Unaided Colleges are privately managed and raise their own funds. The Hon’ble Supreme Court has held that ‘the right to admit students being an essential facet of the right to administer educational institutions of their choice, as contemplated in Article 30 of the Constitution, the State Government or the University may not be entitled to interfere with that right, so long as the admission to the unaided educational institutions is on a transparent basis and the merit is adequately taken care of. The right to administer, not being absolute, there could be regulatory measures for ensuring educational standards and maintaining excellence thereof, and it is more so in the matter of admissions to professional institutions’. This was observed by the Hon’ble Supreme Court in T.M.A.Pai Foundation and others v. State of Karnataka and others.
IV. Committes that were appointed to study the impact of Privatisation of Education in India
(a) The Punnayya Committee 1992-93
The Punnayya Committee that was set up by the University Grants Commission made valuable recommendations on the need for the Universities to identify various other means of revenue generation. The Committee has recommended that as a general rule, Universities should generate 15% of its annual maintenance expenditure through internally generated resources and this should go up to at least 25% at the end of ten years. The Committee also recommended that students receiving higher education should also bear a reasonable proportion of the cost of higher education.
(b) Dr. Swaminathan Panel 1992
The Dr. Swaminathan Panel which was set up by the All India Council for Technical Education also made important observations on the mobilisation of additional resources for technical education in India. The Panel has put forth the idea of collecting educational cess from industries and other organisations.
(c) The Birla Ambani Report 2000
The Prime Minister’s Council on Trade and Industry appointed a Committee headed by Mr. Mukesh Ambani and Mr. Kumarmangalam Birla to suggest reforms in the Educational sector. The Committee, which submitted its report in the year 2001, highlighted the important role of the State in the development of Education. Some of the suggestions in the report include:
(i) The Government should confine itself to Primary Education and the higher education should be provided by the Private sector.
(ii) Passage of the Private University Bill.
(iii) Enforcement of the user-pay principle in higher education.
(iv) Loans and Grants to the economically and socially weaker sections of society.
The Report suggested that the Government must concentrate more on Primary Education and less on Secondary and Higher education. It also recommended the passing of the Private Universities Act. The Birla- Ambani Report further recommended that the Government must encourage business houses to establish Educational Institutions.
(d) Committee on ‘Financing of Technical and Higher Education’ of the Central Advisory Board of Education
The Central Board of Education Committee recognised the limitation of non-government funding and the role state financing of higher education plays in promoting growth. The Committee also insisted on the allocation of 1% of the National Income for higher education.
(a) The P.A. Inamdar case
The decision of the Hon’ble Supreme Court in P.A. Inamdar and others v. State of Maharashtra and others has created ripples in the Educational sector. It has been held by the Hon’ble Supreme Court that Professional colleges would now enjoy full autonomy in admitting students. It has also been stated that in the absence of a State or a Central legislation regarding admissions and fee in professional colleges, the Legislative Committee which regulates admission, procedure, fee structure, etc. shall continue to exist.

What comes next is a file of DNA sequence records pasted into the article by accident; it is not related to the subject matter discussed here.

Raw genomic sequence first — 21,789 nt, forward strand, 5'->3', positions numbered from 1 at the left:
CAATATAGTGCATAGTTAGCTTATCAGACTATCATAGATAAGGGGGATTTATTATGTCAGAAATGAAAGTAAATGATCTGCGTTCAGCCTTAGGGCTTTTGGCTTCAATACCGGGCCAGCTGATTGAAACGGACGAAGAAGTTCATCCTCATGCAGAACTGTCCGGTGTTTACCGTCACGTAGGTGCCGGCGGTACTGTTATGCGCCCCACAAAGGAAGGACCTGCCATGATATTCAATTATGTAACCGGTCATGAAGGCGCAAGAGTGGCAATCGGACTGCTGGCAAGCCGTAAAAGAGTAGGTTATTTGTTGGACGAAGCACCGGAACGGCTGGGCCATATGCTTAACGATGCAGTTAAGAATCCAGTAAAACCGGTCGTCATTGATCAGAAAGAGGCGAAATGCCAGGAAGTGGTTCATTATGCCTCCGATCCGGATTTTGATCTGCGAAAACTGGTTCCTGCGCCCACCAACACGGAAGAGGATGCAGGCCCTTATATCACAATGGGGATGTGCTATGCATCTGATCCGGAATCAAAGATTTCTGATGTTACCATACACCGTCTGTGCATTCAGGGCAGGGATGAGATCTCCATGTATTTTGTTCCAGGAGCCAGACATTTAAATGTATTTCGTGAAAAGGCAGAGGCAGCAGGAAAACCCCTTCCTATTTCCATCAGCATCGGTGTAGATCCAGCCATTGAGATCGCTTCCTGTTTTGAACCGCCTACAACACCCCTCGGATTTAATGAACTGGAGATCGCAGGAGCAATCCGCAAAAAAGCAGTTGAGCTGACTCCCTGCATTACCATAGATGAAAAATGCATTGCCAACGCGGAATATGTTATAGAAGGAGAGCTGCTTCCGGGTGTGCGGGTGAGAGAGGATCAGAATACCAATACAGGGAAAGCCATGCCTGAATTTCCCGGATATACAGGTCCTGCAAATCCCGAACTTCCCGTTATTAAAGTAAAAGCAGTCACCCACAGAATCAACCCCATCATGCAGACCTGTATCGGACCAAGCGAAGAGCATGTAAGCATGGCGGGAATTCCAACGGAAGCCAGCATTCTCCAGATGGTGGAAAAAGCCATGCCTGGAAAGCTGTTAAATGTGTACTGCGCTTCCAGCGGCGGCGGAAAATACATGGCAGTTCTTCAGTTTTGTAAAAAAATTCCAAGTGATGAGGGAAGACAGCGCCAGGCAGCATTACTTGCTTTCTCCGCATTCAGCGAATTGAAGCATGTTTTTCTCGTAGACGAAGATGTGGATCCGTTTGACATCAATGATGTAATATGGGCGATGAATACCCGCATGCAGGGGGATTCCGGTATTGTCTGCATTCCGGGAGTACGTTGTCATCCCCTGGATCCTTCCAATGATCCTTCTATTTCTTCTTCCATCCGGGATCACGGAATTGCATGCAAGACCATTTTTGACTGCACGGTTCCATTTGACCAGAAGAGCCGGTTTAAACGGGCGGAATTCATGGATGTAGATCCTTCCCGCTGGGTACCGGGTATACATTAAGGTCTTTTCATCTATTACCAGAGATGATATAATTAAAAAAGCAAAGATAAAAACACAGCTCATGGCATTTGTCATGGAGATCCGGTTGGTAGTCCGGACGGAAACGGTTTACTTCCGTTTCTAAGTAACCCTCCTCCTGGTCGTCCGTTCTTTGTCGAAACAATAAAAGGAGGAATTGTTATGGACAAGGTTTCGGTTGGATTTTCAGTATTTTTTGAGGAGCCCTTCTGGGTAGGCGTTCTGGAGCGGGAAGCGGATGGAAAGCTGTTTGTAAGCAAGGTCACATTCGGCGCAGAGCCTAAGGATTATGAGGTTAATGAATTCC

(b) The Unnikrishnan case
The Hon’ble Supreme Court in Unni Krishnan v. State of Andhra Pradesh laid down a formula to bring about a partnership between the Public Sector and the Private Sector to work together for the development of higher education. The Government has since developed mechanisms to prevent commercialization and at the same time rope in the Private Sector to provide higher education to its citizens.
VI. The 93rd Amendment of the Constitution
With privatisation of higher education, the number of Private colleges is increasing at an unimaginable rate. The Hon’ble Supreme Court in P.A. Inamdar and ors v. State of Maharashtra and others has observed that the State cannot impose its reservation policy on minority and non-minority unaided private colleges which would also include professional colleges. This led to the amendment of Article 15 of the Constitution which prohibits discrimination on grounds of religion, race, caste, sex or place of birth, and a new clause (5) was inserted. The Amendment sought to bring private colleges under the purview of the Government policies on the fee structure and reservation.
Establishing and running an educational institution is a Fundamental Right of Occupation guaranteed under Section 19(1)(g) of the Constitution. According to Article 19(6) of the Constitution, the State can make regulations and impose reasonable restrictions in public interest. The Hon’ble Supreme Court has observed that ‘Education accepted as a useful activity, whether for charity or for profit, is an occupation. Nevertheless, it does not cease to be a service to the society. And even though an occupation, it cannot be equated to a trade or a business’. It is the duty of the State to provide educational facilities. The shortfall in the efforts of the State may be met by private enterprise.
VII. The positive aspects of Privatisation of Higher Education
There are a number of positive aspects of privatization of higher education:
Ø The increasing demand for better quality higher education in India can be met only by Private Institutions complementing the Universities established by the State. The proportion of students opting for higher education in India is increasing at a rapid rate and the only feasible way out is the privatization of the educational system.
Ø The Government, with the Constitutional obligation to provide free and compulsory Primary Education, has increased the investment in Primary Education, as a result of which, the investment in higher education has proportionately decreased. In order to meet the growing needs of the student population for higher education in the country, it is an imperative for the Government to privatize higher education.